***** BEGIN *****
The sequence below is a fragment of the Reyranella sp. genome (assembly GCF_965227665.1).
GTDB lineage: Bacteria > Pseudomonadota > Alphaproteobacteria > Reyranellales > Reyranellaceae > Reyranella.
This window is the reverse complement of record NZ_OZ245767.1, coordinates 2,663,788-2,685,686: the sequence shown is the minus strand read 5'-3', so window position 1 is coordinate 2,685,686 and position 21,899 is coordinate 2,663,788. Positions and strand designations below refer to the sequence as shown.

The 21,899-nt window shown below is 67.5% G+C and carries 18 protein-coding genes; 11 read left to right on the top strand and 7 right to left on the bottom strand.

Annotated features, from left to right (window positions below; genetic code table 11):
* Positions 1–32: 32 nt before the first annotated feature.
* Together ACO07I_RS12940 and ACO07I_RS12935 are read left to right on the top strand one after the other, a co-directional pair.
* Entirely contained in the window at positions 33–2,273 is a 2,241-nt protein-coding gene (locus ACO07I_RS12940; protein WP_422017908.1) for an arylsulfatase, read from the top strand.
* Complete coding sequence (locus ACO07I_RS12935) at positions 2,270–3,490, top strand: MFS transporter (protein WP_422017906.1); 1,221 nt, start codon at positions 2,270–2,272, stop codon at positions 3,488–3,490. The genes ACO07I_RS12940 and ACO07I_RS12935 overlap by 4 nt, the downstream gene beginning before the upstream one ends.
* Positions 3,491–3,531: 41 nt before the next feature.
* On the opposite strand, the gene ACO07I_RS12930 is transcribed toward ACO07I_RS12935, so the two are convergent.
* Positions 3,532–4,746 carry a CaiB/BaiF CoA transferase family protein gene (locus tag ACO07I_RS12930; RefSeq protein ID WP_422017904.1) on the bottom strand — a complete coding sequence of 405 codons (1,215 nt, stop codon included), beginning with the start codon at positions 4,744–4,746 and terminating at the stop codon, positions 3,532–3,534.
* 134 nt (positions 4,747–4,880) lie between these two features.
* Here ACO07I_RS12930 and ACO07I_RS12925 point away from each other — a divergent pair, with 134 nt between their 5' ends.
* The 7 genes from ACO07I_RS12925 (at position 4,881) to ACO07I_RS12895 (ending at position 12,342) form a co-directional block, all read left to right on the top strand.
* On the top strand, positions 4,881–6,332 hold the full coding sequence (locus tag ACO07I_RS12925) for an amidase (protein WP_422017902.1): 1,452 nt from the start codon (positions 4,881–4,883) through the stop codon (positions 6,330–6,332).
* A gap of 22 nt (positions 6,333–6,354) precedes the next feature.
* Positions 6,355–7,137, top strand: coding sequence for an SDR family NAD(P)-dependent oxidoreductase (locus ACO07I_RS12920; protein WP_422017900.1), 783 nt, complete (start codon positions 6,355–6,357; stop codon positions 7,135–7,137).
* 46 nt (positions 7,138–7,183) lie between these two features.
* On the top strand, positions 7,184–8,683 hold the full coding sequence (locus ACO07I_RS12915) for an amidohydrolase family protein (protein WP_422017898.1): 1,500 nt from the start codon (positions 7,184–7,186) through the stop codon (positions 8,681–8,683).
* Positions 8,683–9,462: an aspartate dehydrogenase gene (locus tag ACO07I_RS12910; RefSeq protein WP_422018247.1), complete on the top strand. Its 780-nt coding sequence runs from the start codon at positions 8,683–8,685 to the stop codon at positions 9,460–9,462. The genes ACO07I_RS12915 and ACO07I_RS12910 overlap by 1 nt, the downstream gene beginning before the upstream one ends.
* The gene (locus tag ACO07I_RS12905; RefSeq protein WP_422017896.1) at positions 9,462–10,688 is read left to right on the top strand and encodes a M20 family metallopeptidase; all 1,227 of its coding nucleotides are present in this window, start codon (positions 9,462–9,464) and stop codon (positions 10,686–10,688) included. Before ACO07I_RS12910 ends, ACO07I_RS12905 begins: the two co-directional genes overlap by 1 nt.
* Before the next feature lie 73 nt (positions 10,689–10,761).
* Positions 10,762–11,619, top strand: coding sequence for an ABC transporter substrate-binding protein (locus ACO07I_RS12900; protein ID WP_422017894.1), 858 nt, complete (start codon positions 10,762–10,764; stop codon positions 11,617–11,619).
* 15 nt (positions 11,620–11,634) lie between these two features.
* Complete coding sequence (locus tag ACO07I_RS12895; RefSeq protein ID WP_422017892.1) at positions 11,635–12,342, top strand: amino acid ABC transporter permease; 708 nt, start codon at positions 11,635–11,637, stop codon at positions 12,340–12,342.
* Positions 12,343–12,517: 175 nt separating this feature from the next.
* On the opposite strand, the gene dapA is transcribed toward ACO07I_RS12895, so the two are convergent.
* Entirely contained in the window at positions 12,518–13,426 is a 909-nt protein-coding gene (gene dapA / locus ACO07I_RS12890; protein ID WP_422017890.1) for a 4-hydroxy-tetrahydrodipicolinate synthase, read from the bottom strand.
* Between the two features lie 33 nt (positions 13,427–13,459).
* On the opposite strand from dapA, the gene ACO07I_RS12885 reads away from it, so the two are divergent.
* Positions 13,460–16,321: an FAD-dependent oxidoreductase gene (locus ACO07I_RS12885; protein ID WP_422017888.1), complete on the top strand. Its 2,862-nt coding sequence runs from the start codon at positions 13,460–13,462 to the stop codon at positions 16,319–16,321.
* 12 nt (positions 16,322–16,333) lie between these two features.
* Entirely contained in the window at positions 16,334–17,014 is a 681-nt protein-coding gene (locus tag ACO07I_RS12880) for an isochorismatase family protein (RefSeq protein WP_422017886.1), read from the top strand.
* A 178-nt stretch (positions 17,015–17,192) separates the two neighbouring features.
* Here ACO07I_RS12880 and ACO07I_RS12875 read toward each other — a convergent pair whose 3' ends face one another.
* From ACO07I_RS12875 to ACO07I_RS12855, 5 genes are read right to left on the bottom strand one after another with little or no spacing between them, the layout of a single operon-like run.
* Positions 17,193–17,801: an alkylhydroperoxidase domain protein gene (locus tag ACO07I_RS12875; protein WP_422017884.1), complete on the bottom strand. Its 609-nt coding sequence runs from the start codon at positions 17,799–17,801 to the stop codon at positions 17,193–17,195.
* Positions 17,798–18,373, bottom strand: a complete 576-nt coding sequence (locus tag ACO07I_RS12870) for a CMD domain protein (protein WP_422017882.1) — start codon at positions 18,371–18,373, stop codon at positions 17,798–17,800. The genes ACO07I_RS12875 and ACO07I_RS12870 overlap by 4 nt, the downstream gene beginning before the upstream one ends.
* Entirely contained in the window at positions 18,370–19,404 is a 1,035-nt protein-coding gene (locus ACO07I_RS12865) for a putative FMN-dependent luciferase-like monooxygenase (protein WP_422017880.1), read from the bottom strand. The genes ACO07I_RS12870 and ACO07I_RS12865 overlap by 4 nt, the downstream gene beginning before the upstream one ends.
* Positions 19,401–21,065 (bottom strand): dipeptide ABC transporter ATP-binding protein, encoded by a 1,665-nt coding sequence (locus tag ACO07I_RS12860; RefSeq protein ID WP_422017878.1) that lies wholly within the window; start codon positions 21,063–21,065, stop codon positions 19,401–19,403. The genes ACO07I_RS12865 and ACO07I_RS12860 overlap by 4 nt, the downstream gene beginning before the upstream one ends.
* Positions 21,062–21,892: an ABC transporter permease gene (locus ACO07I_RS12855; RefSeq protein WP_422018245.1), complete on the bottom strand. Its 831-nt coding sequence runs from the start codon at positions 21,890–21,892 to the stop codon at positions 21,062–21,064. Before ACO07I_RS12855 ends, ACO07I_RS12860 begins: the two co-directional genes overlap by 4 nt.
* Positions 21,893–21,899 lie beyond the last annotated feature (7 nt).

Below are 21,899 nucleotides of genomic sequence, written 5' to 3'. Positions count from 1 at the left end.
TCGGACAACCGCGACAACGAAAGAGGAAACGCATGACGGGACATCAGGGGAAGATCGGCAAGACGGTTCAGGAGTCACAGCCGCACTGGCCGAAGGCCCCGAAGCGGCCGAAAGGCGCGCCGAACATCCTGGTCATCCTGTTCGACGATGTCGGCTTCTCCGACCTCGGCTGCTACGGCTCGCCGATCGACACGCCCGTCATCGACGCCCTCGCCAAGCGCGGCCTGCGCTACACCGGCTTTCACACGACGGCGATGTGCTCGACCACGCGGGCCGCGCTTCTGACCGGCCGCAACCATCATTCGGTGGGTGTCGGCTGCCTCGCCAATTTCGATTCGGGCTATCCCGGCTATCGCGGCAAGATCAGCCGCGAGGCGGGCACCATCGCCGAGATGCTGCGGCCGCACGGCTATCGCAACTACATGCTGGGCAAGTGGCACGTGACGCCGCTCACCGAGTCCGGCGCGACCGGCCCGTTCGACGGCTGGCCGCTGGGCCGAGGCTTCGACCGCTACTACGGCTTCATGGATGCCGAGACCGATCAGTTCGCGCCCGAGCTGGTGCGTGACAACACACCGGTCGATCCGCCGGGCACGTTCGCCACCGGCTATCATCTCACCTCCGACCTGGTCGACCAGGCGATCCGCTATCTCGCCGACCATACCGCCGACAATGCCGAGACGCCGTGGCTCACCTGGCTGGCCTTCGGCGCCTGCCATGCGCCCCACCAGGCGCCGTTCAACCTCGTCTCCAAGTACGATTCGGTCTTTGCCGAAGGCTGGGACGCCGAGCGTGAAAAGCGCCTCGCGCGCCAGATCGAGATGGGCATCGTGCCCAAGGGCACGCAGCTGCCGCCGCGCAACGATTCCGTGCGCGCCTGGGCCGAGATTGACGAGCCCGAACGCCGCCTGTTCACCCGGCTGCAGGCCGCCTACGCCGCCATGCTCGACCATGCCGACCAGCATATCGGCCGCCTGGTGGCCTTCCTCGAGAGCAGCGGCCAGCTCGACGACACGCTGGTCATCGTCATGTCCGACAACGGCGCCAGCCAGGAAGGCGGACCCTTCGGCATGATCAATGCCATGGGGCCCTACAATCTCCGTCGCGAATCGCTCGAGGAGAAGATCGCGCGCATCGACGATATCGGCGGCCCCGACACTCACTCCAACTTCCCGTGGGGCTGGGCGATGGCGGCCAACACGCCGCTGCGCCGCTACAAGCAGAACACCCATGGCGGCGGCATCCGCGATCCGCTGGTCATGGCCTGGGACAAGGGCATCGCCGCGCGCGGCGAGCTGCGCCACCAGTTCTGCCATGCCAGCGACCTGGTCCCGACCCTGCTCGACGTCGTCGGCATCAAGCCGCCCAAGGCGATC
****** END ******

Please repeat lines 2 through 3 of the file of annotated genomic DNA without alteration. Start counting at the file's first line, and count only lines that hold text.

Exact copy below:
GTDB lineage: Bacteria > Pseudomonadota > Alphaproteobacteria > Reyranellales > Reyranellaceae > Reyranella.
This window is the reverse complement of record NZ_OZ245767.1, coordinates 2,663,788-2,685,686: the sequence shown is the minus strand read 5'-3', so window position 1 is coordinate 2,685,686 and position 21,899 is coordinate 2,663,788. Positions and strand designations below refer to the sequence as shown.